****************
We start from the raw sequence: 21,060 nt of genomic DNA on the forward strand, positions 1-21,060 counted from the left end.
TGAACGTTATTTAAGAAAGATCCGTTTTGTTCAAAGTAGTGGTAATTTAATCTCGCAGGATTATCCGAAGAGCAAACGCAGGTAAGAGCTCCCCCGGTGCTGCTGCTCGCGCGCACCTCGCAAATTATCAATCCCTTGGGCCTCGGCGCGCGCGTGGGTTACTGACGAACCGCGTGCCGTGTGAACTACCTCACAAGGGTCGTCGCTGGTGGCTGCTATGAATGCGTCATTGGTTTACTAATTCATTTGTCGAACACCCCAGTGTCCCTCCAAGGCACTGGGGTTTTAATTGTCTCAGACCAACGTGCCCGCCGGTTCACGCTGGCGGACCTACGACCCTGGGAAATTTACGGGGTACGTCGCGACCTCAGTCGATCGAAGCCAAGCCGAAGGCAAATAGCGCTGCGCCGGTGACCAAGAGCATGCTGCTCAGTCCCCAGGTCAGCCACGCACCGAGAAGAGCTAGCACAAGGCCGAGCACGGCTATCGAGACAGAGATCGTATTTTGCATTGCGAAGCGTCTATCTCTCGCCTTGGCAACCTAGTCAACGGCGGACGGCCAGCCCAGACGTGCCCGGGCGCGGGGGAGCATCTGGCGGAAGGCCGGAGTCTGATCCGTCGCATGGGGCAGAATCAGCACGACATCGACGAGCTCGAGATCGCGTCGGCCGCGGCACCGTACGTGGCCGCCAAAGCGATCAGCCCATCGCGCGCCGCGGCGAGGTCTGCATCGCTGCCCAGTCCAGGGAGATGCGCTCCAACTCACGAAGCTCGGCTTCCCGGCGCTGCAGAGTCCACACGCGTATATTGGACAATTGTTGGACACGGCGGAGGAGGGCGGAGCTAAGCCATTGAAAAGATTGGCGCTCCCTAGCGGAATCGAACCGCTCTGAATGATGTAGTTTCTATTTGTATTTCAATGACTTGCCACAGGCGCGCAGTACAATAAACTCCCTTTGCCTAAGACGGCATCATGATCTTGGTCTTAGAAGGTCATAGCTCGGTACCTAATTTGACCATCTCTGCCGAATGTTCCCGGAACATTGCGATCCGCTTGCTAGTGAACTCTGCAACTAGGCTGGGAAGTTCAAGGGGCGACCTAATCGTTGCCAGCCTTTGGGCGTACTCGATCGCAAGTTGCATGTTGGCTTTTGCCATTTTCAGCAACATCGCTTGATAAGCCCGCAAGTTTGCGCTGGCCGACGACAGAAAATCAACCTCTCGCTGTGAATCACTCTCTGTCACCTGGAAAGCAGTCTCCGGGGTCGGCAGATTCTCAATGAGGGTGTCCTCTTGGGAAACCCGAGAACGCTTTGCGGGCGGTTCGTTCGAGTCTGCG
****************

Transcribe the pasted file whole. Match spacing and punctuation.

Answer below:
We start from the raw sequence: 21,060 nt of genomic DNA on the forward strand, positions 1-21,060 counted from the left end.
TGAACGTTATTTAAGAAAGATCCGTTTTGTTCAAAGTAGTGGTAATTTAATCTCGCAGGATTATCCGAAGAGCAAACGCAGGTAAGAGCTCCCCCGGTGCTGCTGCTCGCGCGCACCTCGCAAATTATCAATCCCTTGGGCCTCGGCGCGCGCGTGGGTTACTGACGAACCGCGTGCCGTGTGAACTACCTCACAAGGGTCGTCGCTGGTGGCTGCTATGAATGCGTCATTGGTTTACTAATTCATTTGTCGAACACCCCAGTGTCCCTCCAAGGCACTGGGGTTTTAATTGTCTCAGACCAACGTGCCCGCCGGTTCACGCTGGCGGACCTACGACCCTGGGAAATTTACGGGGTACGTCGCGACCTCAGTCGATCGAAGCCAAGCCGAAGGCAAATAGCGCTGCGCCGGTGACCAAGAGCATGCTGCTCAGTCCCCAGGTCAGCCACGCACCGAGAAGAGCTAGCACAAGGCCGAGCACGGCTATCGAGACAGAGATCGTATTTTGCATTGCGAAGCGTCTATCTCTCGCCTTGGCAACCTAGTCAACGGCGGACGGCCAGCCCAGACGTGCCCGGGCGCGGGGGAGCATCTGGCGGAAGGCCGGAGTCTGATCCGTCGCATGGGGCAGAATCAGCACGACATCGACGAGCTCGAGATCGCGTCGGCCGCGGCACCGTACGTGGCCGCCAAAGCGATCAGCCCATCGCGCGCCGCGGCGAGGTCTGCATCGCTGCCCAGTCCAGGGAGATGCGCTCCAACTCACGAAGCTCGGCTTCCCGGCGCTGCAGAGTCCACACGCGTATATTGGACAATTGTTGGACACGGCGGAGGAGGGCGGAGCTAAGCCATTGAAAAGATTGGCGCTCCCTAGCGGAATCGAACCGCTCTGAATGATGTAGTTTCTATTTGTATTTCAATGACTTGCCACAGGCGCGCAGTACAATAAACTCCCTTTGCCTAAGACGGCATCATGATCTTGGTCTTAGAAGGTCATAGCTCGGTACCTAATTTGACCATCTCTGCCGAATGTTCCCGGAACATTGCGATCCGCTTGCTAGTGAACTCTGCAACTAGGCTGGGAAGTTCAAGGGGCGACCTAATCGTTGCCAGCCTTTGGGCGTACTCGATCGCAAGTTGCATGTTGGCTTTTGCCATTTTCAGCAACATCGCTTGATAAGCCCGCAAGTTTGCGCTGGCCGACGACAGAAAATCAACCTCTCGCTGTGAATCACTCTCTGTCACCTGGAAAGCAGTCTCCGGGGTCGGCAGATTCTCAATGAGGGTGTCCTCTTGGGAAACCCGAGAACGCTTTGCGGGCGGTTCGTTCGAGTCTGCG